Stand up paddleboarding and surfing
With our wide, shallow beaches and shimmering lakes, Wales is a great place to get on a board. Stand up paddleboarding, also known as SUP, is one of the fastest growing watersports - probably because it's far easier to get to grips with than surfing! Discover these standout places to stand up paddleboard in Wales.
If surfing is more your thing, there are lots of places to learn to surf in Wales. Pembrokeshire, Gower and the Llŷn Peninsula offer wide beaches, with easy regular surf. You can book lessons year-round at numerous certified surf schools.
Kayaking and canoeing
If standing up to paddle seems like hard work, then feel free to sit down! Whether it's a family canoe on a mountain lake, a pulse-racing descent on a whitewater raft or a wild kayak across a pristine estuary, there's plenty to keep you busy.
Discover the top spots for canoeing and kayaking in Wales.
Gorge walking, canyoning and coasteering
Of course you don't need to be on a board to enjoy some watery adventures. Hiking through ancient valleys is given an extra twist if you're kitted out to get wet! Gorge walking (or canyoning) involves scrambling, abseiling and swimming your way deep into unexplored terrain. You'll see parts of Wales few get to see: Snowdonia is a great place to try gorge walking.
Wales is the spiritual home of coasteering - which is the seaborne equivalent of gorge walking. Pull on a wetsuit, buoyancy aid, helmet, gloves and boots and your guide will show you how to jump, scramble and swim around the coastline.
It is essential that you do these activities with a qualified guide.
Golf is an ideal activity if you're looking for space in the outdoors. Golf courses in Wales offer hugely varied terrain and spectacular views of mountains and sea. You'll find a warm welcome at our courses. Check availability and book your tee time in advance to avoid disappointment.
There are few things better for calming the mind than the tang of sea air, the rush of the waves and a wild sandy beach all to yourself. Away from the busy months of summer, many of our beaches in Wales can be wonderfully remote. What could be a better way to forget the confusion of everyday life than a bracing stroll with only the curlews and seagulls for company?
Fancy a stroll? We have more than 20,000 miles of public footpaths to explore and our National Parks account for nearly a quarter of the country. With so much space, you won't see many people, particularly during the quieter months. Lesser visited spots to revel in the solitude include the Cambrian Mountains, the Anglesey coast and the Clwydian Range and Dee Valley.
Read more about walking in Wales.
Open water swimming
People all over the country are discovering the invigorating delights of open water swimming. Sure it can be chilly, but that's the appeal - that jolt of cold is just the tonic for getting your endorphins rushing and your pulse pumping. Discover locations to go open water and wild swimming in Wales.
Swimming in open water is very different to swimming in a pool. Unseen currents, cold water and waves make it much more challenging. Join a local club or learn from experts before taking the plunge - we always recommend using a guide or swimming with a club in open water. Read more top tips on how to swim safely.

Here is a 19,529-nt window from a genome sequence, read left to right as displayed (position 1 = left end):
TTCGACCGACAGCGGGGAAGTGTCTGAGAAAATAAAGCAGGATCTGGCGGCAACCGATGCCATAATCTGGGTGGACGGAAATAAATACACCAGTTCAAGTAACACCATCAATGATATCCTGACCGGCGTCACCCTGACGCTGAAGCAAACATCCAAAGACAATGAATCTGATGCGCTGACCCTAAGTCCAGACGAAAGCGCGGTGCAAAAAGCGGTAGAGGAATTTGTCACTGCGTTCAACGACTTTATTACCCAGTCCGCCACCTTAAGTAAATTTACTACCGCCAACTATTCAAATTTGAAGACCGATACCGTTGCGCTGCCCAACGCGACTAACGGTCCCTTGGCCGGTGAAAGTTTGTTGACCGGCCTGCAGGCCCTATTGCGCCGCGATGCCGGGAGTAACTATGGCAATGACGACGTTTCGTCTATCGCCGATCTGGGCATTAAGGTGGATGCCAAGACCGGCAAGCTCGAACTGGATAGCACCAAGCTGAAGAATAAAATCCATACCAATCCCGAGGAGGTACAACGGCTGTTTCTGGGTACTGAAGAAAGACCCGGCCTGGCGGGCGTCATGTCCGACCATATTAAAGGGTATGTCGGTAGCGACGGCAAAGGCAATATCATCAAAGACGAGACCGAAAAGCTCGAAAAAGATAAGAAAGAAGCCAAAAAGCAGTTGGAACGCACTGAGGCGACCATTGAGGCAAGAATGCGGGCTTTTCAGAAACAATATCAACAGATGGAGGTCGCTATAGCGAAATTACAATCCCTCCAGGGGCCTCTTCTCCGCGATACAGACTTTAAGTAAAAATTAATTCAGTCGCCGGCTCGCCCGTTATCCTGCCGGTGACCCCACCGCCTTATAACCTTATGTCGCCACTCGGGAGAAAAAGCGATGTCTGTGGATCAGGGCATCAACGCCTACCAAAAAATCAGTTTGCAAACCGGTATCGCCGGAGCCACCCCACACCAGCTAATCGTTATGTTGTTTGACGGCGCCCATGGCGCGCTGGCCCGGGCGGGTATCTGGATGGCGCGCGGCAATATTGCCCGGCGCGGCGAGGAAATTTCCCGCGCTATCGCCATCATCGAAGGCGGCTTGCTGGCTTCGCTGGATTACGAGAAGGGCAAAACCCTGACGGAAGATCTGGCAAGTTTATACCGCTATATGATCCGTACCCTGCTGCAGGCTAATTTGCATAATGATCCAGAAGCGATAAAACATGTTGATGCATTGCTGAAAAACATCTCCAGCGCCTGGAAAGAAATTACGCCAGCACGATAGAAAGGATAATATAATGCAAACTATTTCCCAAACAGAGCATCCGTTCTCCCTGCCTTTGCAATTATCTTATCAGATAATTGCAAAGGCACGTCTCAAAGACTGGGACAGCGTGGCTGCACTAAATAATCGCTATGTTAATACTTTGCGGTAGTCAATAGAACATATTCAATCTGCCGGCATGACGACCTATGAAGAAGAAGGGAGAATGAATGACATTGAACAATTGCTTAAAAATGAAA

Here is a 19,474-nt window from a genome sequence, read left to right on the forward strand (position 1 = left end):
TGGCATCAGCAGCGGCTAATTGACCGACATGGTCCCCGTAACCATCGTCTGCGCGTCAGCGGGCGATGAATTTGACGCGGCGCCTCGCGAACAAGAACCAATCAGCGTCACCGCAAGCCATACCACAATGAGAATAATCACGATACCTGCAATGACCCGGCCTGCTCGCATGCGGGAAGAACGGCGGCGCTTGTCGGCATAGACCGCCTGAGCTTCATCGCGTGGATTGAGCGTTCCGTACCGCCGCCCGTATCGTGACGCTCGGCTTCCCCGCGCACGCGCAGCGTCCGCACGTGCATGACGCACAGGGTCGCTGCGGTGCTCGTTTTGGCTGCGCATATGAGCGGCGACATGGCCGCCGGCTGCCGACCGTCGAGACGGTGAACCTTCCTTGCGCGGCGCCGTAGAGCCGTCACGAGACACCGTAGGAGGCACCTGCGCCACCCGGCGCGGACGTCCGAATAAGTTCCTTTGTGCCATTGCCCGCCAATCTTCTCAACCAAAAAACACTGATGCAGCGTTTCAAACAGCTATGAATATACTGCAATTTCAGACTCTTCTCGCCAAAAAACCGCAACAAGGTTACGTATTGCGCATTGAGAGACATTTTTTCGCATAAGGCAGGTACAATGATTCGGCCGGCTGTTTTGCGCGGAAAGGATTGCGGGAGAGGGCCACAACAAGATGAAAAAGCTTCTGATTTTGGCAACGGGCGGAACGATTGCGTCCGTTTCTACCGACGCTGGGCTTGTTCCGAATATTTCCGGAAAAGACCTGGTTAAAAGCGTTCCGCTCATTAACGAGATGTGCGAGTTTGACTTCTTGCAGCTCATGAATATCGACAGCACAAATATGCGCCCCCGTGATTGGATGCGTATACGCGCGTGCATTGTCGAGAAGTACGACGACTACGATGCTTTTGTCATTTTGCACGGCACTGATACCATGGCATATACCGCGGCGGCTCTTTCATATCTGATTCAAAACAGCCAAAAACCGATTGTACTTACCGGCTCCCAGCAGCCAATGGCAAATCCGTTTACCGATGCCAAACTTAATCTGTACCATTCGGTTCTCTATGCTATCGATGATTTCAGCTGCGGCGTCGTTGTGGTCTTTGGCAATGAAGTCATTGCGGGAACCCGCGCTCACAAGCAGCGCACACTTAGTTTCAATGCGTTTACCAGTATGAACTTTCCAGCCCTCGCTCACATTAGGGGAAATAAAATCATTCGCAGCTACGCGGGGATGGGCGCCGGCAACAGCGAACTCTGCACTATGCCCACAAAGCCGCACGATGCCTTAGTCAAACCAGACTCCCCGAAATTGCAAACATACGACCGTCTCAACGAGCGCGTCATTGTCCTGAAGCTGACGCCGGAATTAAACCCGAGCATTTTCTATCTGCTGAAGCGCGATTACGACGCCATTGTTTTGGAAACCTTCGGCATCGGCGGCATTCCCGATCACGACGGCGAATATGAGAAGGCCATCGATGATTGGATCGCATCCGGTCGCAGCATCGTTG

With peaceful rivers like the River Teifi in Carmarthen or the Tywi in West Wales, carp-rich lakes and pike-filled reservoirs, there's space for everyone to cast a line and relax, and you don't need to be an experienced angler to enjoy fishing in Wales.
We also have 750 miles of coastline with lots of spots to fish from the shore. During the summer months, small boat charters are available for brilliant days out for all the family too.
Making a trip of it?
Self catering accommodation options allow you to schedule your holiday day your way. Stock up on tasty local produce like crumbly cheeses, tasty lamb, fresh fruit and fragrant honey and after enjoying time outdoors in the fresh air together you can cwtsh up for a quiet night in.
Choose from a holiday cottage, a campsite or a caravan park, there's are so many options.
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In summer months there are campsites in every corner of Wales, offering peace and tranquillity with miles of countryside or coastline outside your tent flap. If you're planning on camping in Wales, make sure you book a site in advance to avoid disappointment.
With your own log burner inside a funky cabin or sturdy yurt, a bit of wind and rain won't bother you. There all kinds of cool glamping options in Wales and many stay open year round. Fans of sustainable holidays particularly love them as lots are eco-friendly and off-grid. We've rounded up some of the most stunning glamping spots in Wales.
If you're the proud owner of a campervan or caravan, then Wales is a great place for a getaway. With mystical mountains, rolling hills and crashing breakers as standard when it comes to scenery, the view from the windows won't be too shabby either. Unsurprisingly, Wales is very popular for motorhome and caravan holidays, so please book in advance and don't park anywhere other than an officially designated site.
When it comes to self catering cottages and apartments, you're spoilt for choice in Wales. There are plenty of cosy cottages where you can curl up in front of a log fire after a day stomping across the Welsh countryside.
Hotels and guesthouses
If you prefer to let someone else do the cooking, there are boutique boltholes, world class international hotels and cosy B&Bs to welcome you.
Exploring the outdoors is fantastic fun, but please read up on the risks and make sure you are prepared.
- Follow these tips from the RNLI for staying safe on the Welsh coast.
- Visit AdventureSmart.uk for further information on how to stay safe whilst exploring Wales.